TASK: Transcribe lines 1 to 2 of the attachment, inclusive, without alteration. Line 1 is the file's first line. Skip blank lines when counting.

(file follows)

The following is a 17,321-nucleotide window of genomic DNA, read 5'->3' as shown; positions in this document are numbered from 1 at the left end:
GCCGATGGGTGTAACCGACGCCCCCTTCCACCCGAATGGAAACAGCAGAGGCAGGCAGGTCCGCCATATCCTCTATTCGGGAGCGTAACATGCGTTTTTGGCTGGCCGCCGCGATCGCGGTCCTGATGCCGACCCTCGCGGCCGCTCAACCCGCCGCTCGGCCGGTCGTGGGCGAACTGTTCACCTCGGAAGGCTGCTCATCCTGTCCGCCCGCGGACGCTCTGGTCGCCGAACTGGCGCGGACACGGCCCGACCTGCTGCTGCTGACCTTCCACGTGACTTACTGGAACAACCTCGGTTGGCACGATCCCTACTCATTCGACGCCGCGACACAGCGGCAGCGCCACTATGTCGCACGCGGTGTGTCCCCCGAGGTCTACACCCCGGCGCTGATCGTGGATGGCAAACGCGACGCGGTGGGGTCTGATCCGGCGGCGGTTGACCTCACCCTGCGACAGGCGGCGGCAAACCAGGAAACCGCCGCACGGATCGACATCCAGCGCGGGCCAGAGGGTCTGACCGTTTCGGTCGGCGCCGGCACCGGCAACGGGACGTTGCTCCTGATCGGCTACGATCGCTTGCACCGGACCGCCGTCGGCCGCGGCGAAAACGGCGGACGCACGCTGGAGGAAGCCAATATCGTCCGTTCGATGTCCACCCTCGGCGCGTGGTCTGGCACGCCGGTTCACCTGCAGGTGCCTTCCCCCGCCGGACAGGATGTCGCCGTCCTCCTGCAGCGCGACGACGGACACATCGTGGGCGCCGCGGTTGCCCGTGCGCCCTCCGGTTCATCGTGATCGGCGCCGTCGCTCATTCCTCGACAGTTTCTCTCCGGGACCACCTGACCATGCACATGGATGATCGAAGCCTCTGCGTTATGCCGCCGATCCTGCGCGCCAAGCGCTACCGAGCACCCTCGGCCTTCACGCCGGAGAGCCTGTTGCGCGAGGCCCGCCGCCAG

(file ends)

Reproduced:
The following is a 17,321-nucleotide window of genomic DNA, read 5'->3' as shown; positions in this document are numbered from 1 at the left end:
GCCGATGGGTGTAACCGACGCCCCCTTCCACCCGAATGGAAACAGCAGAGGCAGGCAGGTCCGCCATATCCTCTATTCGGGAGCGTAACATGCGTTTTTGGCTGGCCGCCGCGATCGCGGTCCTGATGCCGACCCTCGCGGCCGCTCAACCCGCCGCTCGGCCGGTCGTGGGCGAACTGTTCACCTCGGAAGGCTGCTCATCCTGTCCGCCCGCGGACGCTCTGGTCGCCGAACTGGCGCGGACACGGCCCGACCTGCTGCTGCTGACCTTCCACGTGACTTACTGGAACAACCTCGGTTGGCACGATCCCTACTCATTCGACGCCGCGACACAGCGGCAGCGCCACTATGTCGCACGCGGTGTGTCCCCCGAGGTCTACACCCCGGCGCTGATCGTGGATGGCAAACGCGACGCGGTGGGGTCTGATCCGGCGGCGGTTGACCTCACCCTGCGACAGGCGGCGGCAAACCAGGAAACCGCCGCACGGATCGACATCCAGCGCGGGCCAGAGGGTCTGACCGTTTCGGTCGGCGCCGGCACCGGCAACGGGACGTTGCTCCTGATCGGCTACGATCGCTTGCACCGGACCGCCGTCGGCCGCGGCGAAAACGGCGGACGCACGCTGGAGGAAGCCAATATCGTCCGTTCGATGTCCACCCTCGGCGCGTGGTCTGGCACGCCGGTTCACCTGCAGGTGCCTTCCCCCGCCGGACAGGATGTCGCCGTCCTCCTGCAGCGCGACGACGGACACATCGTGGGCGCCGCGGTTGCCCGTGCGCCCTCCGGTTCATCGTGATCGGCGCCGTCGCTCATTCCTCGACAGTTTCTCTCCGGGACCACCTGACCATGCACATGGATGATCGAAGCCTCTGCGTTATGCCGCCGATCCTGCGCGCCAAGCGCTACCGAGCACCCTCGGCCTTCACGCCGGAGAGCCTGTTGCGCGAGGCCCGCCGCCAG